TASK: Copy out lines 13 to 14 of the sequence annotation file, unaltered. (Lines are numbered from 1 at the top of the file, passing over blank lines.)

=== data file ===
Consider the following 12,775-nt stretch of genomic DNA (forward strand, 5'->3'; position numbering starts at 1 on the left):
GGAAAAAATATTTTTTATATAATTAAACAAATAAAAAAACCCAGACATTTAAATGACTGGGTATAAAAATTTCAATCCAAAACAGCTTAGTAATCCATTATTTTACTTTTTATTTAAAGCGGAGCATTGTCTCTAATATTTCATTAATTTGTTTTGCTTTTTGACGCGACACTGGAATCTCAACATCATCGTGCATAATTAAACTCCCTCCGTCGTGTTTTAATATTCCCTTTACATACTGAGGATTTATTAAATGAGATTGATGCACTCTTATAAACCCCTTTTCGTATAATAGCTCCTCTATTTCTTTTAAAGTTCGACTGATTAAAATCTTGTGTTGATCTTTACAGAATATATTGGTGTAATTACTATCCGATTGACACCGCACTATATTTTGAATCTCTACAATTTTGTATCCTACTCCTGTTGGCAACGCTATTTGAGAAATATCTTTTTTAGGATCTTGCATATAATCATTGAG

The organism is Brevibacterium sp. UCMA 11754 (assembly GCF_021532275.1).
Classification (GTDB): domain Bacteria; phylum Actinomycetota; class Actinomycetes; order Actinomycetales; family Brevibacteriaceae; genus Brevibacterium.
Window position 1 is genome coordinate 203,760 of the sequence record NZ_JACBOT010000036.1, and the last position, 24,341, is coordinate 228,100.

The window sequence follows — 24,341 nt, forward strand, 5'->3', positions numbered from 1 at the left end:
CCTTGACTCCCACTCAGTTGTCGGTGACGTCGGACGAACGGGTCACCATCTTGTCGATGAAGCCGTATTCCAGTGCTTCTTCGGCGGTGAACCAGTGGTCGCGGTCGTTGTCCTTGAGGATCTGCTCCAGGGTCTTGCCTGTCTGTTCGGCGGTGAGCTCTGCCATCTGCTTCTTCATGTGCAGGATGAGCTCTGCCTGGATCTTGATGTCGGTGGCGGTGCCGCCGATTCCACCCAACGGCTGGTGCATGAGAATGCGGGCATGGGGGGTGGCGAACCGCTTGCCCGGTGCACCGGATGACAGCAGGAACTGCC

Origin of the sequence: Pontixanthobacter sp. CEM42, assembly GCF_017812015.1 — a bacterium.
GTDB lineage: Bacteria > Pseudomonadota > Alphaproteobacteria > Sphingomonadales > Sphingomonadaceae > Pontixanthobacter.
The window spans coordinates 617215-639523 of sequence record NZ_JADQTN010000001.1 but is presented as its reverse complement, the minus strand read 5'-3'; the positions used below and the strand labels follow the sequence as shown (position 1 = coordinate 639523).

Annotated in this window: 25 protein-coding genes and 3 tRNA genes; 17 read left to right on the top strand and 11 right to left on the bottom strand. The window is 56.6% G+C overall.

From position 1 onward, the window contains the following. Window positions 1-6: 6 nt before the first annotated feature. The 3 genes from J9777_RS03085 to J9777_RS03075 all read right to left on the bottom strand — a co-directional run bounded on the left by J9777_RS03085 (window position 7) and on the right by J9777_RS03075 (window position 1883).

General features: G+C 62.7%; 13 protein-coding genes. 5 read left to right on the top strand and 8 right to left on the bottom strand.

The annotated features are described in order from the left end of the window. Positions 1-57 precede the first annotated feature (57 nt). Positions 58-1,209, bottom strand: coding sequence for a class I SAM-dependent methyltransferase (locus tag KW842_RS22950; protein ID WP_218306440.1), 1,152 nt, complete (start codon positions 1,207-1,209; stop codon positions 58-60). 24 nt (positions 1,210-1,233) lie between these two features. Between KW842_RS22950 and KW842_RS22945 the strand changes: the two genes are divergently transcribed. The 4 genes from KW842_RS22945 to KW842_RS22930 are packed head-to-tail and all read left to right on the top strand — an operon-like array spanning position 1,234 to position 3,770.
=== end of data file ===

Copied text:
General features: G+C 62.7%; 13 protein-coding genes. 5 read left to right on the top strand and 8 right to left on the bottom strand.

The annotated features are described in order from the left end of the window. Positions 1-57 precede the first annotated feature (57 nt). Positions 58-1,209, bottom strand: coding sequence for a class I SAM-dependent methyltransferase (locus tag KW842_RS22950; protein ID WP_218306440.1), 1,152 nt, complete (start codon positions 1,207-1,209; stop codon positions 58-60). 24 nt (positions 1,210-1,233) lie between these two features. Between KW842_RS22950 and KW842_RS22945 the strand changes: the two genes are divergently transcribed. The 4 genes from KW842_RS22945 to KW842_RS22930 are packed head-to-tail and all read left to right on the top strand — an operon-like array spanning position 1,234 to position 3,770.